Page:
You could argue that weatherboards have enjoyed something of a revival in Perth in recent years. No longer conjuring up images of ramshackle ‘clapboard’ cottages, weatherboards have a brand new image thanks to the huge popularity of Hamptons-inspired homes. Add in the enduring appeal of a cute holiday cottage by the beach, and suddenly weatherboards have found themselves back in the news.
Back in the day, on the shores of Long Island in the US, weatherboards had utilitarian appeal, cladding the no-fuss homesteads built by early settlers. Timber was readily available and the boards were effective in keeping out the harsh weather that whipped along the coast. Today’s modern weatherboards are typically durable fibre cement products that offer all the character, but virtually none of the maintenance. There are different profiles to choose from, depending on whether you want cute and casual, or something more refined and formal. We used weatherboards to clad the upper storey of the Long Island in Applecross, emphasising the difference between the two levels. The top and bottom were painted the same colour, but there are options to use different shades of the same colour or two different colours.
Don’t just think weatherboards
Weatherboards are certainly not the only option when it comes timber cladding. There are many other ways to use timber to bring character to the walls of your home, from painted boards that add texture and interest, to tactile wood panels in rich, organic colours.
Here are some of our favourites:
Tongue and groove: Traditional tongue and groove lining boards add a gentle character to a home. They do a fabulous job of highlighting traditional styling, especially in entry hallways and more formal living areas. You’ll also find them accentuating a relaxed, ‘beachy’ style reminiscent of holiday hideaways and cute cottages. In a Hamptons-inspired home, white-painted tongue and groove lining boards on the inside reference delicately coloured weatherboards on the outside. Adding subtle detail, they can either blend with, or contrast with, sections of painted wall above. Finish the edge of a half-wall of panelling with a dado rail, or run the boards from floor ceiling, and complete with skirting boards and cornice. Tongue and groove lining boards look fabulous when used to create a bedhead wall, or to bring a cute, cosy feel to a kids’ bedroom or nursery. Bathrooms can get the tongue and groove treatment if you use fibre cement lining boards, such as those from James Hardie. They provide the look of timber and, unlike real timber, are suitable for wet areas.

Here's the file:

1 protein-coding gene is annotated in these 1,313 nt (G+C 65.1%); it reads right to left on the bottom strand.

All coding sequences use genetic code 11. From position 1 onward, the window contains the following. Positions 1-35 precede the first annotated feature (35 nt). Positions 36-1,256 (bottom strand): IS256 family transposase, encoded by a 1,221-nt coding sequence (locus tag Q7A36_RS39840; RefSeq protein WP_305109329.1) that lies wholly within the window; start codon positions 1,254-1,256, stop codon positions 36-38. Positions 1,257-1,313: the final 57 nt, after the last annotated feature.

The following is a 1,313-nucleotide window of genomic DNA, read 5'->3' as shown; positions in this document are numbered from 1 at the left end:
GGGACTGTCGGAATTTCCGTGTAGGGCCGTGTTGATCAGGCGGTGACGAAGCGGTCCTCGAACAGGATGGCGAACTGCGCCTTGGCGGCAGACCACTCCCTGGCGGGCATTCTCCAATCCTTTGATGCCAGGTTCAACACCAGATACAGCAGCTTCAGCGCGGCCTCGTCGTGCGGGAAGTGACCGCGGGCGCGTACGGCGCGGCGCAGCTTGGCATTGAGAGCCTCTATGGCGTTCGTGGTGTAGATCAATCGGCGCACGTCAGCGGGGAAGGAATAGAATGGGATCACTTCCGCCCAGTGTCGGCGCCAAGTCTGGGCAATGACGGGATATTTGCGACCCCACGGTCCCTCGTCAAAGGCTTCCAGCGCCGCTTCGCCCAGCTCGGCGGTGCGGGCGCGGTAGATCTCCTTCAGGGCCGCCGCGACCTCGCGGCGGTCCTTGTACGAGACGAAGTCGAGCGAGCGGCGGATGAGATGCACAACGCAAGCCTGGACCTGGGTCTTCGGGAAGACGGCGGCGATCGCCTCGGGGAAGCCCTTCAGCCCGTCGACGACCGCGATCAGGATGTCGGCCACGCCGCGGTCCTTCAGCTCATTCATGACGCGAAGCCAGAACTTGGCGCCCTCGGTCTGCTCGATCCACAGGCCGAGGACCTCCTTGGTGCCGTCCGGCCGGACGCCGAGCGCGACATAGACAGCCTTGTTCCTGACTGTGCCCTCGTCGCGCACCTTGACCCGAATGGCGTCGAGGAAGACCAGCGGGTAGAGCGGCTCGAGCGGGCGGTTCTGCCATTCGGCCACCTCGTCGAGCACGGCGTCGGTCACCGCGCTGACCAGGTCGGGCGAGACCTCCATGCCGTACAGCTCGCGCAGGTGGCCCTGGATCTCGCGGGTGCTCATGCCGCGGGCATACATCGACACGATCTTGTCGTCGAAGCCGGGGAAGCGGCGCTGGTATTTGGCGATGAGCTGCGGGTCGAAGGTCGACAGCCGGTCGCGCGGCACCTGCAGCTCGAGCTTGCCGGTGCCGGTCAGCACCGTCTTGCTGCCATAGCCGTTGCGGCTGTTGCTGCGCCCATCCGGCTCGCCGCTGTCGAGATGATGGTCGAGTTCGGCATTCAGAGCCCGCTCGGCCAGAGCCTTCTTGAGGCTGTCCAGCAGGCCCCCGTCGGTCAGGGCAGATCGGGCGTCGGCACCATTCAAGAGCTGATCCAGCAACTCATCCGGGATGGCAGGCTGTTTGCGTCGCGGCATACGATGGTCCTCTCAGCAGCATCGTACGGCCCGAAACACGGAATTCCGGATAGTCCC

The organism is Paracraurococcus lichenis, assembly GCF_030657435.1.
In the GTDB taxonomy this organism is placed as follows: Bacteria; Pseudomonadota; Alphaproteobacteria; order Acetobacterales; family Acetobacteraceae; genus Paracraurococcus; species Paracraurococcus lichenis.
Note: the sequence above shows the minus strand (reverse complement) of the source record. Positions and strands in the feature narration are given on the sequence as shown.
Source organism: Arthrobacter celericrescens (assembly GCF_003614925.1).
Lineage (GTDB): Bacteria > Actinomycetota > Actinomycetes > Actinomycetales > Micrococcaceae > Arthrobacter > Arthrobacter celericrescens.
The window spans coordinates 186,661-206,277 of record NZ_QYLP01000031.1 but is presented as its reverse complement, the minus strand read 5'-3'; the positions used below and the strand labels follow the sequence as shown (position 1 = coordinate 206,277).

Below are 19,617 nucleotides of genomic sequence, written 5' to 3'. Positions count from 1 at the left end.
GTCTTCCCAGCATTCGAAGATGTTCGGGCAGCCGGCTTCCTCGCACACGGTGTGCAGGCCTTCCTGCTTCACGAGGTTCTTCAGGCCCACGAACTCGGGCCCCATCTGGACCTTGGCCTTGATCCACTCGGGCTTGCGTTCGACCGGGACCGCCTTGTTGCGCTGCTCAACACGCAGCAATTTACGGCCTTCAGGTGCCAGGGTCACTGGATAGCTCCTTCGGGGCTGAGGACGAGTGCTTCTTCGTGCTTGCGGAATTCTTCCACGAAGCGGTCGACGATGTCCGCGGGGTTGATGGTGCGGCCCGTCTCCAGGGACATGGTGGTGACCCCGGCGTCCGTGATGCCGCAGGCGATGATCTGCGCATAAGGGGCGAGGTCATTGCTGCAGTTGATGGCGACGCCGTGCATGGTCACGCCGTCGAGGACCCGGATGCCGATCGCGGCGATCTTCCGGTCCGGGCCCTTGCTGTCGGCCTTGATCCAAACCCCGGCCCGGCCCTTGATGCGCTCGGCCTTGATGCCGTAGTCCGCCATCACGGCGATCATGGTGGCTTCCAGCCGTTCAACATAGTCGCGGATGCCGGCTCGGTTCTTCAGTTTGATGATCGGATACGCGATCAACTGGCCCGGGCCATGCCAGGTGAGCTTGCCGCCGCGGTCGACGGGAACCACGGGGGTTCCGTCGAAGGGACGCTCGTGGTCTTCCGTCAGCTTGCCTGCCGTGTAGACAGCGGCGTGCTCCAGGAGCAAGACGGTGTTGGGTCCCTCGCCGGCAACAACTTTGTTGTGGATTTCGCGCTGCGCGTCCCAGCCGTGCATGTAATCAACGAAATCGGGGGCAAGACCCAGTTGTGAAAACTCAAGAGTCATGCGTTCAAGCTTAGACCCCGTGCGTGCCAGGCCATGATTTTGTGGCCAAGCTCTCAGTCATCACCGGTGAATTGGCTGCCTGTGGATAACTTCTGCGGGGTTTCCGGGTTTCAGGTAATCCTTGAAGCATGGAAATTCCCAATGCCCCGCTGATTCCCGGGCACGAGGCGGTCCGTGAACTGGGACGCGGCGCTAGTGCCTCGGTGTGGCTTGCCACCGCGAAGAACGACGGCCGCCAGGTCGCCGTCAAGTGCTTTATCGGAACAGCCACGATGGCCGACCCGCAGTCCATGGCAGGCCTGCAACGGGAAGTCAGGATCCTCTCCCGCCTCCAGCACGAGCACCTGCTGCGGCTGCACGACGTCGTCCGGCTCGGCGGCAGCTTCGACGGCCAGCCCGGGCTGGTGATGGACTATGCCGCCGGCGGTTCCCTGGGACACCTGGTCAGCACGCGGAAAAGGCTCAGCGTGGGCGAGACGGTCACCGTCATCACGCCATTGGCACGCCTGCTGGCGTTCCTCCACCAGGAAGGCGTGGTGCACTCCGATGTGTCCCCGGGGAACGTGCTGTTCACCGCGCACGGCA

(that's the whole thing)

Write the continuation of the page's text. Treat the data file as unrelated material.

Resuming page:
Timber blades: Long timber batons can add a strong architectural feel to the outside of a home, especially when used as a contrast to simple white-rendered walls. Their slender profiles and deliberate orderliness break up a two-storey façade, creating a stunning feature.
Cedar: Used horizontally or vertically, cedar planks add a richness and depth to walls inside and out. Often referred to as ‘shiplap’ when used horizontally, hardwood timber cladding is also available in spotted gum and blackbutt, and a range of profiles, from smooth to rustic. The boards can be stained to complement or contrast as needed.
Aged timber: A timber such as spotted gum will age gracefully to take on a whole new look as it becomes exposed to the effects of time and weather. Turning from honeyed red-brown to silvery grey, it adds an organic quality to a home.
Wainscoting: Flat timber panels decorated with mouldings, wainscoting is an excellent choice for enhancing a sense of formality and tradition. Complemented by skirting boards and a dado rail, it’s elegant and sophisticated, and can be as simple or as elaborate as you like.
And last, but not least …
The lookalikes we love: There are also some welcome impersonators that are well worth considering if you’re weighing up weatherboards and all things timber when it comes to wall cladding. The flawless reproductions from English company Oakleaf, for example, bring a solid sense of history and tradition to dens, home offices and libraries. In fact, they are impossible to distinguish from real oak panels. Used wall to wall, and combined with Oakleaf’s reproduction oak beams, these impeccable replicas create dignified, comfortable spaces with a strong sense of tradition. Oakleaf panels and beams are cast from centuries-old originals using a lightweight resin-based material. Every last detail, knock and blemish in the originals is picked up during the casting process, before the pieces are expertly hand-stained and hand finished. Just the sort of attention to detail we encourage.